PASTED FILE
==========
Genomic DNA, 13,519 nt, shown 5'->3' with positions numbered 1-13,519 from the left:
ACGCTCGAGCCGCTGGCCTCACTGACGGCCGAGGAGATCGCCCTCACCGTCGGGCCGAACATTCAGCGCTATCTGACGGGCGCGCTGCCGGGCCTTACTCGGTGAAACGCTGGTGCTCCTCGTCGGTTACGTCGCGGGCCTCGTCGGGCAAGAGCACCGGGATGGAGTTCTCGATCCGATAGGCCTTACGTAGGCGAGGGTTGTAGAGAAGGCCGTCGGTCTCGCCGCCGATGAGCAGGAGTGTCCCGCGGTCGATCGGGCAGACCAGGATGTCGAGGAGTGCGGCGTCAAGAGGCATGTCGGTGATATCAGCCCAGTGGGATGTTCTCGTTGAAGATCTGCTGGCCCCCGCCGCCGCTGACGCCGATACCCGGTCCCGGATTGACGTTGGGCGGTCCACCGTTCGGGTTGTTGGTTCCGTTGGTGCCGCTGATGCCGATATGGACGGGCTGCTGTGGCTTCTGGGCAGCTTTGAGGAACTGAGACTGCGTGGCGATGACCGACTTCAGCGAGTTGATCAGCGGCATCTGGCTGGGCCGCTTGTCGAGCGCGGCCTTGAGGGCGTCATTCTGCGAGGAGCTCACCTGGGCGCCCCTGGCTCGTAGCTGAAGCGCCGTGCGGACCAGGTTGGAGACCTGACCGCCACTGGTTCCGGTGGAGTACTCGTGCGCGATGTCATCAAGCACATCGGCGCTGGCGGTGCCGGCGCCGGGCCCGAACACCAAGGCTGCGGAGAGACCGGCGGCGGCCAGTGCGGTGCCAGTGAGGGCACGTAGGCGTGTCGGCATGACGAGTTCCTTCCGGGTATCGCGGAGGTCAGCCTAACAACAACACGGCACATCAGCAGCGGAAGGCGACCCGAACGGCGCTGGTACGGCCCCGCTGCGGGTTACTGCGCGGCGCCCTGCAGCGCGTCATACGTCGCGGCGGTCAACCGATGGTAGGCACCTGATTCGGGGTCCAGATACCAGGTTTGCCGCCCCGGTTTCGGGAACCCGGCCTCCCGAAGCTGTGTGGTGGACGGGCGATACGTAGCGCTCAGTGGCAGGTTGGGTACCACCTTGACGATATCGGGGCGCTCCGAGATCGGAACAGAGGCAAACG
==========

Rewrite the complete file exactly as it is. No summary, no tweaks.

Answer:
Genomic DNA, 13,519 nt, shown 5'->3' with positions numbered 1-13,519 from the left:
ACGCTCGAGCCGCTGGCCTCACTGACGGCCGAGGAGATCGCCCTCACCGTCGGGCCGAACATTCAGCGCTATCTGACGGGCGCGCTGCCGGGCCTTACTCGGTGAAACGCTGGTGCTCCTCGTCGGTTACGTCGCGGGCCTCGTCGGGCAAGAGCACCGGGATGGAGTTCTCGATCCGATAGGCCTTACGTAGGCGAGGGTTGTAGAGAAGGCCGTCGGTCTCGCCGCCGATGAGCAGGAGTGTCCCGCGGTCGATCGGGCAGACCAGGATGTCGAGGAGTGCGGCGTCAAGAGGCATGTCGGTGATATCAGCCCAGTGGGATGTTCTCGTTGAAGATCTGCTGGCCCCCGCCGCCGCTGACGCCGATACCCGGTCCCGGATTGACGTTGGGCGGTCCACCGTTCGGGTTGTTGGTTCCGTTGGTGCCGCTGATGCCGATATGGACGGGCTGCTGTGGCTTCTGGGCAGCTTTGAGGAACTGAGACTGCGTGGCGATGACCGACTTCAGCGAGTTGATCAGCGGCATCTGGCTGGGCCGCTTGTCGAGCGCGGCCTTGAGGGCGTCATTCTGCGAGGAGCTCACCTGGGCGCCCCTGGCTCGTAGCTGAAGCGCCGTGCGGACCAGGTTGGAGACCTGACCGCCACTGGTTCCGGTGGAGTACTCGTGCGCGATGTCATCAAGCACATCGGCGCTGGCGGTGCCGGCGCCGGGCCCGAACACCAAGGCTGCGGAGAGACCGGCGGCGGCCAGTGCGGTGCCAGTGAGGGCACGTAGGCGTGTCGGCATGACGAGTTCCTTCCGGGTATCGCGGAGGTCAGCCTAACAACAACACGGCACATCAGCAGCGGAAGGCGACCCGAACGGCGCTGGTACGGCCCCGCTGCGGGTTACTGCGCGGCGCCCTGCAGCGCGTCATACGTCGCGGCGGTCAACCGATGGTAGGCACCTGATTCGGGGTCCAGATACCAGGTTTGCCGCCCCGGTTTCGGGAACCCGGCCTCCCGAAGCTGTGTGGTGGACGGGCGATACGTAGCGCTCAGTGGCAGGTTGGGTACCACCTTGACGATATCGGGGCGCTCCGAGATCGGAACAGAGGCAAACG